The navigation program at Derrick L. Davis Forsyth Regional Cancer Center has grown substantially in the 12 years since Gentry started blazing the trail there. The center now employs nine navigators in various specialties, such as urology and gynecology. Organizations are increasingly seeing the value in navigation programs, which Gentry says have not only been shown to increase survivorship, but also keep patients in the system of care.
"You're giving the best care to that patient," she says. "And we can show that when patients come into our system, they stay in our system for care."
Eventually, Gentry hopes that navigation will be covered by insurance (it's now often paid for by grants and by the hospitals themselves). She also would love to see a certification process for nurse navigators. But although navigation is still gaining recognition as a valuable part of healthcare, Gentry sees the value in her work every single day.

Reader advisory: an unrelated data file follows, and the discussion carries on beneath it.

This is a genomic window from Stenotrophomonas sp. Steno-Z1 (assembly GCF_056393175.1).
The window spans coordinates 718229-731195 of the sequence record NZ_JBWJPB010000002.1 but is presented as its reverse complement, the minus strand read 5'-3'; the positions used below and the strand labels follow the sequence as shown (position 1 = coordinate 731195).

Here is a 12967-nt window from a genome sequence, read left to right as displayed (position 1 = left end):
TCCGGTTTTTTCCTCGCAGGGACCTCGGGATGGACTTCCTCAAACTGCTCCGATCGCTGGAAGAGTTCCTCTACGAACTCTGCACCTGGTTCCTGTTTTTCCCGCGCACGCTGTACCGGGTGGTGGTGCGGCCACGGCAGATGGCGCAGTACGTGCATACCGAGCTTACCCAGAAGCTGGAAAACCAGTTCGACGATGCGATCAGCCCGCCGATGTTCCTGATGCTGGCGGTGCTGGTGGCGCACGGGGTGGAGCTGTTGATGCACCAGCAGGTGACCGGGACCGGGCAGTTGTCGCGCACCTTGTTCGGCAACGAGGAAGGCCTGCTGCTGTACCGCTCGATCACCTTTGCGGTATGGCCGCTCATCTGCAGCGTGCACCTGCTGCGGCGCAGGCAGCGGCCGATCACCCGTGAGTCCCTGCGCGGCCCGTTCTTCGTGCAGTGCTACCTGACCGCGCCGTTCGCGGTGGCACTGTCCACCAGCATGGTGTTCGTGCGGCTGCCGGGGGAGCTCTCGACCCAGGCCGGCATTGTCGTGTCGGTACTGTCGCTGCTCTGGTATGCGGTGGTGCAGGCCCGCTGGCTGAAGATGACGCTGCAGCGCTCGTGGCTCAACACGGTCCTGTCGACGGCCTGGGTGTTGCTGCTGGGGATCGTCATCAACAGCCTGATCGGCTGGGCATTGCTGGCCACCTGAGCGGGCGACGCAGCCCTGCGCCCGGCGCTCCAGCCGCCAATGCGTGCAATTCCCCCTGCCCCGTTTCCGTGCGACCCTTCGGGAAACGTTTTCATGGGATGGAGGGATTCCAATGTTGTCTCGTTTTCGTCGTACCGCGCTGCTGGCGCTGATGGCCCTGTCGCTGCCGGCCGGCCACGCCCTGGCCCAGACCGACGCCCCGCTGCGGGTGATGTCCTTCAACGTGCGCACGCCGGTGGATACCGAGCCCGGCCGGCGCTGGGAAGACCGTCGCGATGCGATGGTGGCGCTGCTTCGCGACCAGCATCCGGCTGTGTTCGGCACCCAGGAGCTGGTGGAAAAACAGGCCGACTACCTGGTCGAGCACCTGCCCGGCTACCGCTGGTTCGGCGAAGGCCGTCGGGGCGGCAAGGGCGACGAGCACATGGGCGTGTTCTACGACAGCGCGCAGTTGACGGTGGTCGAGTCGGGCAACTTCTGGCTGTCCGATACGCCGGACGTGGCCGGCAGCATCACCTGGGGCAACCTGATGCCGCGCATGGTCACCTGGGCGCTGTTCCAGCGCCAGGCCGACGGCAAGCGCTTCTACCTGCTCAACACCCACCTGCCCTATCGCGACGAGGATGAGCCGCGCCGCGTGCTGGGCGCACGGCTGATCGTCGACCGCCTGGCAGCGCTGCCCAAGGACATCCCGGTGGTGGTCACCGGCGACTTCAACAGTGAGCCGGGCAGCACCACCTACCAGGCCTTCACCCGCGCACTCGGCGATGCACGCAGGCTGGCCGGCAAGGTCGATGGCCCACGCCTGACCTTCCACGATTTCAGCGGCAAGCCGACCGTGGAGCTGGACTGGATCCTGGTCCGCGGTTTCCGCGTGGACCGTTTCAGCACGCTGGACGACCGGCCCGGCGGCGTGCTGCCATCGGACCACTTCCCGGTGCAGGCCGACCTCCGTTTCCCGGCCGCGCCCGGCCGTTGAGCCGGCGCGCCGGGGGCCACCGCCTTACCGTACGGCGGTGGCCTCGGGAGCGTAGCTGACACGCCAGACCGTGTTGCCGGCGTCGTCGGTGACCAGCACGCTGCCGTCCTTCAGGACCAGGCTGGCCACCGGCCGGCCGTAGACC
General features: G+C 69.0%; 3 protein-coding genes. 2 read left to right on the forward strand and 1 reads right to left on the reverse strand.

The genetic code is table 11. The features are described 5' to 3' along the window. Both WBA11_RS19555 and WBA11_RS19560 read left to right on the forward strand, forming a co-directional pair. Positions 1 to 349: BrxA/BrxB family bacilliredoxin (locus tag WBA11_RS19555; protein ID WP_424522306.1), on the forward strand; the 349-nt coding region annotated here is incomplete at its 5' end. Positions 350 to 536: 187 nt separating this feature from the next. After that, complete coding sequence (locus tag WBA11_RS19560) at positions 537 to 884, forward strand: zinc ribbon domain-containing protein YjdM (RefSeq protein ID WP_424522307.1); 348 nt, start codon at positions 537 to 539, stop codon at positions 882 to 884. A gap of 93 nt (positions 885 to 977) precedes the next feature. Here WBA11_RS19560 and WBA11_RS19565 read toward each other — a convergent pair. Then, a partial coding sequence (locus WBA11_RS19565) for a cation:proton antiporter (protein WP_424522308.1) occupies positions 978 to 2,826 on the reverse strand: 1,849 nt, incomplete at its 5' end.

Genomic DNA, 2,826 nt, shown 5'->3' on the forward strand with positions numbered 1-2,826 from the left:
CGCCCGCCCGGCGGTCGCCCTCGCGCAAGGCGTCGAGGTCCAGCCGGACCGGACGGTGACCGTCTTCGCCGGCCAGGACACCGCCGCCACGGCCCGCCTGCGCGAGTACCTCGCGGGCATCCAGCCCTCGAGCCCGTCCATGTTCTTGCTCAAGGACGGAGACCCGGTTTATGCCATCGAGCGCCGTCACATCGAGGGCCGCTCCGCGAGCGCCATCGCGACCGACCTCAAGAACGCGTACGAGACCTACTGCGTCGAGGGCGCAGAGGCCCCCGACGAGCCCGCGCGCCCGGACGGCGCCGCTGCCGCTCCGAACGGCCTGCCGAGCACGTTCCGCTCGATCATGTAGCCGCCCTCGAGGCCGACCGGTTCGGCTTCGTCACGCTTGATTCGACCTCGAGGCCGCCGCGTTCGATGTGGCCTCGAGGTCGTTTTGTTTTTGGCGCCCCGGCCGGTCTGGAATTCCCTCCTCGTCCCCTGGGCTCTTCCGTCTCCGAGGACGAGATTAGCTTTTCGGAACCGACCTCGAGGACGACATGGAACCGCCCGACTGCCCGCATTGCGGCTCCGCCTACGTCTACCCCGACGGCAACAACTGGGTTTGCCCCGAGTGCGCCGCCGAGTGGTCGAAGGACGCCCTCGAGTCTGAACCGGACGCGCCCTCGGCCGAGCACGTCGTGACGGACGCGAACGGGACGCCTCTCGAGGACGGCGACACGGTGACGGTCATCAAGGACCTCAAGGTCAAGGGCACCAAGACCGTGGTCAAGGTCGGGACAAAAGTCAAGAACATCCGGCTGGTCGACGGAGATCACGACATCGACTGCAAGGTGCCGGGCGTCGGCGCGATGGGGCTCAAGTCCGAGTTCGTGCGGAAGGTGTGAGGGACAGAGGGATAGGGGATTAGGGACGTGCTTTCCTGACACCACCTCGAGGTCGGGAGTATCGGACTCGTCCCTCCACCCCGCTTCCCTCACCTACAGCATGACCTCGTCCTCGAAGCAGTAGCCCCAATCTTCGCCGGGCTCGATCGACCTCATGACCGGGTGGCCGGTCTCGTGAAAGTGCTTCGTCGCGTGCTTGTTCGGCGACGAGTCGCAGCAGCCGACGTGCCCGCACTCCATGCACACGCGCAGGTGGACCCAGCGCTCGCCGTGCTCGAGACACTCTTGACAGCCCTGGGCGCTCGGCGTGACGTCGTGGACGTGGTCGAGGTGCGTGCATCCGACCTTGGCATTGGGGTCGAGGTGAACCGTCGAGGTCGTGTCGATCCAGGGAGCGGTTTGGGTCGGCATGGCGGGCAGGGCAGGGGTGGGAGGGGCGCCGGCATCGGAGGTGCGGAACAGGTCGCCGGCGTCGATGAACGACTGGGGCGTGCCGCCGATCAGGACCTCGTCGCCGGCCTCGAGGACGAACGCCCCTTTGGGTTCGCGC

"What motivates me is seeing the patients do so well," she says. "It motivates me to come into my cancer center and there's one of my survivors at the door who volunteers here at the cancer center."